Dr Ian Levy, technical director of the organisation’s National Cyber Security Centre (NCSC), said Huawei’s “poor” engineering was “like it’s back in the year 2000”.
The technology giant’s involvement in Britain’s new 5G network is expected to come under scrutiny in an upcoming Government review of the country’s telecommunications infrastructure.
To date, Defence Secretary Gavin Williamson and the head of MI6 Alex Younger have publicly expressed their concerns over the company, while GCHQ chief Jeremy Fleming has spoken of both “opportunities and threats” posed by Chinese firms.
Among the concerns are that the Chinese government could coerce companies into placing “back doors” into their tech products that could be used by the state.
In an interview with Panorama, Dr Levy said the NCSC’s concerns with Huawei were primarily with “really, really poor” cybersecurity practices at the firm.
“The security in Huawei is like nothing else – it’s engineering like it’s back in the year 2000 – it’s very, very shoddy,” he said. We’ve seen nothing to give us any confidence that the transformation programme is going to do what they say it’s going to do.”
Dr Levy added that “geographic restrictions – maybe there’s no Huawei radio (equipment) in Westminster” is now an option for ministers to consider.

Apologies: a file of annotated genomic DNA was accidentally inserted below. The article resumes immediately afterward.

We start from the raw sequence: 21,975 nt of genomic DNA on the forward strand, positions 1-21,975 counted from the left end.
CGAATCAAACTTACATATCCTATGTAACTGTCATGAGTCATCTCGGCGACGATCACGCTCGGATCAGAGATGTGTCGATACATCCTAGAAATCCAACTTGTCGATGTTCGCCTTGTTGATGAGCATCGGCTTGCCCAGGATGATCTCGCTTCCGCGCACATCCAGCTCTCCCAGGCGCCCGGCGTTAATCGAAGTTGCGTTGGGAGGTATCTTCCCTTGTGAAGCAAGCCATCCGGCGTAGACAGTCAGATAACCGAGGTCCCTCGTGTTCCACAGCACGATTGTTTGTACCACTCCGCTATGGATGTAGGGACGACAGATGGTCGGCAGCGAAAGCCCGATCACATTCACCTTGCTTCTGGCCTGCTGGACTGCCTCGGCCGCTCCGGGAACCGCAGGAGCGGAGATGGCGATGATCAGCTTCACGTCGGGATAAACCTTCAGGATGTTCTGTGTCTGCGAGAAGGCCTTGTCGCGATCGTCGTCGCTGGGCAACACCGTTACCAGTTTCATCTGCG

One of the world’s biggest tech firms, Huawei said it is investing two billion dollars (£1.5bn) as part of a transformation programme that will tackle the security issues.
Ryan Ding, chief executive of its carrier business group, told the BBC the firm hopes “to turn this challenge into an opportunity moving forward”.
“I believe that if we can carry out this programme as planned, Huawei will become the strongest player in the telecom industry in terms of security and reliability.”
Huawei’s involvement in national networks has come under international scrutiny.
In the US, the firm is locked in a battle with authorities over claims it is involved in espionage, theft and fraud.
In 2018, a diplomatic row between Washington and Beijing escalated with the arrest of Meng Wanzhou, the company’s chief financial officer, in Canada at the US’s request.
Elsewhere, the firm has been banned from shipping certain 5G products into New Zealand and Australia.
Mike Conaway, a member of the US House Intelligence Committee, told the BBC: “You would never know when the Chinese government decide to force Huawei… to do things that would be in the best interests of the Communist party.”